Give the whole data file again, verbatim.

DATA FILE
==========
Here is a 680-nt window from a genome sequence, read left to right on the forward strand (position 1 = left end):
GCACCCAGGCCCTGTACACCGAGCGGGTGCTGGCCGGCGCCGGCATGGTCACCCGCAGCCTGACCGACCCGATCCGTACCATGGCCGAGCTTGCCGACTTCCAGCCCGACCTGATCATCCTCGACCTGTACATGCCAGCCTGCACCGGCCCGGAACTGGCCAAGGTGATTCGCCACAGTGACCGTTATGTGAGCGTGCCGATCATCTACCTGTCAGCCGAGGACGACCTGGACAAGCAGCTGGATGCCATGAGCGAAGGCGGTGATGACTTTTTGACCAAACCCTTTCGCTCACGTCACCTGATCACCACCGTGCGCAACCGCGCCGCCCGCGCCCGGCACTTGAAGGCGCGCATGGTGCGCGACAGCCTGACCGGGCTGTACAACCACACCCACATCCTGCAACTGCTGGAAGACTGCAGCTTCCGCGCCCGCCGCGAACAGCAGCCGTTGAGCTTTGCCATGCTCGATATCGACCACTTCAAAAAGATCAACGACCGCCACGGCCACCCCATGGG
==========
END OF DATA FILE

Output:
Here is a 680-nt window from a genome sequence, read left to right on the forward strand (position 1 = left end):
GCACCCAGGCCCTGTACACCGAGCGGGTGCTGGCCGGCGCCGGCATGGTCACCCGCAGCCTGACCGACCCGATCCGTACCATGGCCGAGCTTGCCGACTTCCAGCCCGACCTGATCATCCTCGACCTGTACATGCCAGCCTGCACCGGCCCGGAACTGGCCAAGGTGATTCGCCACAGTGACCGTTATGTGAGCGTGCCGATCATCTACCTGTCAGCCGAGGACGACCTGGACAAGCAGCTGGATGCCATGAGCGAAGGCGGTGATGACTTTTTGACCAAACCCTTTCGCTCACGTCACCTGATCACCACCGTGCGCAACCGCGCCGCCCGCGCCCGGCACTTGAAGGCGCGCATGGTGCGCGACAGCCTGACCGGGCTGTACAACCACACCCACATCCTGCAACTGCTGGAAGACTGCAGCTTCCGCGCCCGCCGCGAACAGCAGCCGTTGAGCTTTGCCATGCTCGATATCGACCACTTCAAAAAGATCAACGACCGCCACGGCCACCCCATGGG